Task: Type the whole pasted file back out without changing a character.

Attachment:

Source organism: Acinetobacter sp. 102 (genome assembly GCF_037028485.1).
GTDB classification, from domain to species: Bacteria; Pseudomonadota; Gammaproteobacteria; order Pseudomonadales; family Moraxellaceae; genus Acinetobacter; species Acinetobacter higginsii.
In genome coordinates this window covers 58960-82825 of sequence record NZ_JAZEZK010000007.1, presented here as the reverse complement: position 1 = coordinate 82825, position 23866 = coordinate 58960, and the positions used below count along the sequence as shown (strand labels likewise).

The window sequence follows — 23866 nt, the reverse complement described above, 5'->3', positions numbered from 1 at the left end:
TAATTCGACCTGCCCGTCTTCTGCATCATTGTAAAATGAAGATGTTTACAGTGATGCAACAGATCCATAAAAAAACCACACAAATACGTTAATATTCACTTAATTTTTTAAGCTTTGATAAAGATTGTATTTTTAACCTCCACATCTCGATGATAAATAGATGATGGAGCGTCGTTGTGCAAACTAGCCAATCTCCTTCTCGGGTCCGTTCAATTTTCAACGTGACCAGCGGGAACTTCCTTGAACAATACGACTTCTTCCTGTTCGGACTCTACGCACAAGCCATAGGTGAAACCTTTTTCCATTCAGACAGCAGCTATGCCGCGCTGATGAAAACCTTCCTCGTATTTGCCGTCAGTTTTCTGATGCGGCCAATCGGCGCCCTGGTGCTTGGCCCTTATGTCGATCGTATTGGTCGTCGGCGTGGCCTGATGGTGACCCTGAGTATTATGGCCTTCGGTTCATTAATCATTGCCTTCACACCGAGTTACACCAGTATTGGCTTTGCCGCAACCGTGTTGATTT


Source organism: Acinetobacter sp. 102 (genome assembly GCF_037028485.1).
GTDB classification, from domain to species: Bacteria; Pseudomonadota; Gammaproteobacteria; order Pseudomonadales; family Moraxellaceae; genus Acinetobacter; species Acinetobacter higginsii.
In genome coordinates this window covers 58960-82825 of sequence record NZ_JAZEZK010000007.1, presented here as the reverse complement: position 1 = coordinate 82825, position 23866 = coordinate 58960, and the positions used below count along the sequence as shown (strand labels likewise).

The window sequence follows — 23866 nt, the reverse complement described above, 5'->3', positions numbered from 1 at the left end:
TAATTCGACCTGCCCGTCTTCTGCATCATTGTAAAATGAAGATGTTTACAGTGATGCAACAGATCCATAAAAAAACCACACAAATACGTTAATATTCACTTAATTTTTTAAGCTTTGATAAAGATTGTATTTTTAACCTCCACATCTCGATGATAAATAGATGATGGAGCGTCGTTGTGCAAACTAGCCAATCTCCTTCTCGGGTCCGTTCAATTTTCAACGTGACCAGCGGGAACTTCCTTGAACAATACGACTTCTTCCTGTTCGGACTCTACGCACAAGCCATAGGTGAAACCTTTTTCCATTCAGACAGCAGCTATGCCGCGCTGATGAAAACCTTCCTCGTATTTGCCGTCAGTTTTCTGATGCGGCCAATCGGCGCCCTGGTGCTTGGCCCTTATGTCGATCGTATTGGTCGTCGGCGTGGCCTGATGGTGACCCTGAGTATTATGGCCTTCGGTTCATTAATCATTGCCTTCACACCGAGTTACACCAGTATTGGCTTTGCCGCAACCGTGTTGATTT